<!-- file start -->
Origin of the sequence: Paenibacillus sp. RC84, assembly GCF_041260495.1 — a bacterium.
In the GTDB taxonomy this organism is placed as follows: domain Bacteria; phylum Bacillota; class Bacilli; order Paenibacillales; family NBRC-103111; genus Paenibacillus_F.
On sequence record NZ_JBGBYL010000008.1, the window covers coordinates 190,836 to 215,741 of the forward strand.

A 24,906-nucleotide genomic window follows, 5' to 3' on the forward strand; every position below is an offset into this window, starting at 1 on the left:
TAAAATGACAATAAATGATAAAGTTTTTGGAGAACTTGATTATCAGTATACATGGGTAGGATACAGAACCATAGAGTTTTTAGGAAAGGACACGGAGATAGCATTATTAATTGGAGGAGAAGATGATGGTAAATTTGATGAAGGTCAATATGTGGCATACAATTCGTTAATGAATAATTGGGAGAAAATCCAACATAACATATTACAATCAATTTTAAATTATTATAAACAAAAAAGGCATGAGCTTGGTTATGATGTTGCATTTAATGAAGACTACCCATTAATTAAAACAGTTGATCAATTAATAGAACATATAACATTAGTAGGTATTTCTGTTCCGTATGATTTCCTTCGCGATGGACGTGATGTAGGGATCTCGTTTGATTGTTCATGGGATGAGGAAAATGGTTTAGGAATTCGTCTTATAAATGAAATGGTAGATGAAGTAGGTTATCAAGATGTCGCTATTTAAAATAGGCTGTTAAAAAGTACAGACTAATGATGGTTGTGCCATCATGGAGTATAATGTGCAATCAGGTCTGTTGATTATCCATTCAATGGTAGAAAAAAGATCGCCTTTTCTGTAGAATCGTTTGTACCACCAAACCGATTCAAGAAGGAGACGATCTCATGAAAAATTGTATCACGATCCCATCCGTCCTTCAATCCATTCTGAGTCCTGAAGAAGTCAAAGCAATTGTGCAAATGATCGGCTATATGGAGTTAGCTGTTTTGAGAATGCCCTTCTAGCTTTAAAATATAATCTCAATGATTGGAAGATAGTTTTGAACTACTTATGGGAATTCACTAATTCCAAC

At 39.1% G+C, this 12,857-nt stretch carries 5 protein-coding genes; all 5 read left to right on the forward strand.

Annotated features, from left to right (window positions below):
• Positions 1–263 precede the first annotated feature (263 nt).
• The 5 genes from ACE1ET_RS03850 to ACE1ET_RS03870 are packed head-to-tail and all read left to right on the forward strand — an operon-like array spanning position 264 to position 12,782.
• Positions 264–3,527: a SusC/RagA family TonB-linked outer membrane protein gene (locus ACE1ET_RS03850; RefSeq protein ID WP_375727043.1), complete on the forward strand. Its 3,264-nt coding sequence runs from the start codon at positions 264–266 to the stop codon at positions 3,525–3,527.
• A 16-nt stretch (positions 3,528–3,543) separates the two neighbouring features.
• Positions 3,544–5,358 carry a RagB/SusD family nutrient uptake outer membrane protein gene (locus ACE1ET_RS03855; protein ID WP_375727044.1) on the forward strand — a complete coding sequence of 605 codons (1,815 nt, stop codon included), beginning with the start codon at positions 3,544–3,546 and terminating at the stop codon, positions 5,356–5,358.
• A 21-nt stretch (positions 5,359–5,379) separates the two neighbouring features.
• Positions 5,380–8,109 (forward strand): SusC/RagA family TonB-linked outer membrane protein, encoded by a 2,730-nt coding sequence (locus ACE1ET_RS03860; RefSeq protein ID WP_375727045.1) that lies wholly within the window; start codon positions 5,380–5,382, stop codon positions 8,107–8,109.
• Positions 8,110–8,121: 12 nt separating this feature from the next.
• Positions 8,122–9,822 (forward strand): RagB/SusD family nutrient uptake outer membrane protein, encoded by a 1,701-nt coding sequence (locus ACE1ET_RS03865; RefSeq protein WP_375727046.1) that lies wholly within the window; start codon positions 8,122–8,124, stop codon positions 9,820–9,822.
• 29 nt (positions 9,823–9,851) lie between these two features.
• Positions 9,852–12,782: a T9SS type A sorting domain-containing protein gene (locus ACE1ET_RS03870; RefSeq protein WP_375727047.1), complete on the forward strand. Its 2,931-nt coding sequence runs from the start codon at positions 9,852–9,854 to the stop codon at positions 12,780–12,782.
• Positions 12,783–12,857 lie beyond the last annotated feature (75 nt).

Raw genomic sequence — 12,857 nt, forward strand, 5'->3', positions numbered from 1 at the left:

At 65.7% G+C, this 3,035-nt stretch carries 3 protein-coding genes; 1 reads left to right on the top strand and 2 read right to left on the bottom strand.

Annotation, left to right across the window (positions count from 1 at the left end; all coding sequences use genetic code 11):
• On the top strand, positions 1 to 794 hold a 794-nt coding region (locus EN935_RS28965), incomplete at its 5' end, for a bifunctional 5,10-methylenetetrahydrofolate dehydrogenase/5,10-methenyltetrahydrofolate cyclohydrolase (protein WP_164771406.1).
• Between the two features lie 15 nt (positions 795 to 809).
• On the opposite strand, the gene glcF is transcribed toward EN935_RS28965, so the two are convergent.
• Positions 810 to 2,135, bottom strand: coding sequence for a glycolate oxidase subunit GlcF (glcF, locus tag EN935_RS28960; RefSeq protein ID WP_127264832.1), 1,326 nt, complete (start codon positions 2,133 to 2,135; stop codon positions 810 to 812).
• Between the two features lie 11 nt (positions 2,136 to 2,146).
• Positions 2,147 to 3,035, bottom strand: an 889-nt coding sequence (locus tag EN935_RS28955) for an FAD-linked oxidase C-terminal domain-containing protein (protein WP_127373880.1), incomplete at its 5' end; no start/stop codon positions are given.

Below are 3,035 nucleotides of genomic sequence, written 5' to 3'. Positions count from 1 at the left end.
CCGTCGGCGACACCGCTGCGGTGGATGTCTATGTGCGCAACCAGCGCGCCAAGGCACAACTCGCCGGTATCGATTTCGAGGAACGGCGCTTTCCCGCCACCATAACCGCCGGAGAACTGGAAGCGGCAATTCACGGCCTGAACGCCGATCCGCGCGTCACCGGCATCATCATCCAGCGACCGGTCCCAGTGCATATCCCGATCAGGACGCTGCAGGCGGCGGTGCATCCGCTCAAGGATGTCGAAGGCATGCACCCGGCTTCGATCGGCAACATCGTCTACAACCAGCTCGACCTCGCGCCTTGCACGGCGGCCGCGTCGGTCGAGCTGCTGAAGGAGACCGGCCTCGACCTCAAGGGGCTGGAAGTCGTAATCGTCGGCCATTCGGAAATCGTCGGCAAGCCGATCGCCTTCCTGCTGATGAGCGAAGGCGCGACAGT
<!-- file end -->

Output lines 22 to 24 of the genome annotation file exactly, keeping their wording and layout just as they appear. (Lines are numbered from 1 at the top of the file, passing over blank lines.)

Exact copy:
Annotation, left to right across the window (positions count from 1 at the left end; all coding sequences use genetic code 11):
• On the top strand, positions 1 to 794 hold a 794-nt coding region (locus EN935_RS28965), incomplete at its 5' end, for a bifunctional 5,10-methylenetetrahydrofolate dehydrogenase/5,10-methenyltetrahydrofolate cyclohydrolase (protein WP_164771406.1).
• Between the two features lie 15 nt (positions 795 to 809).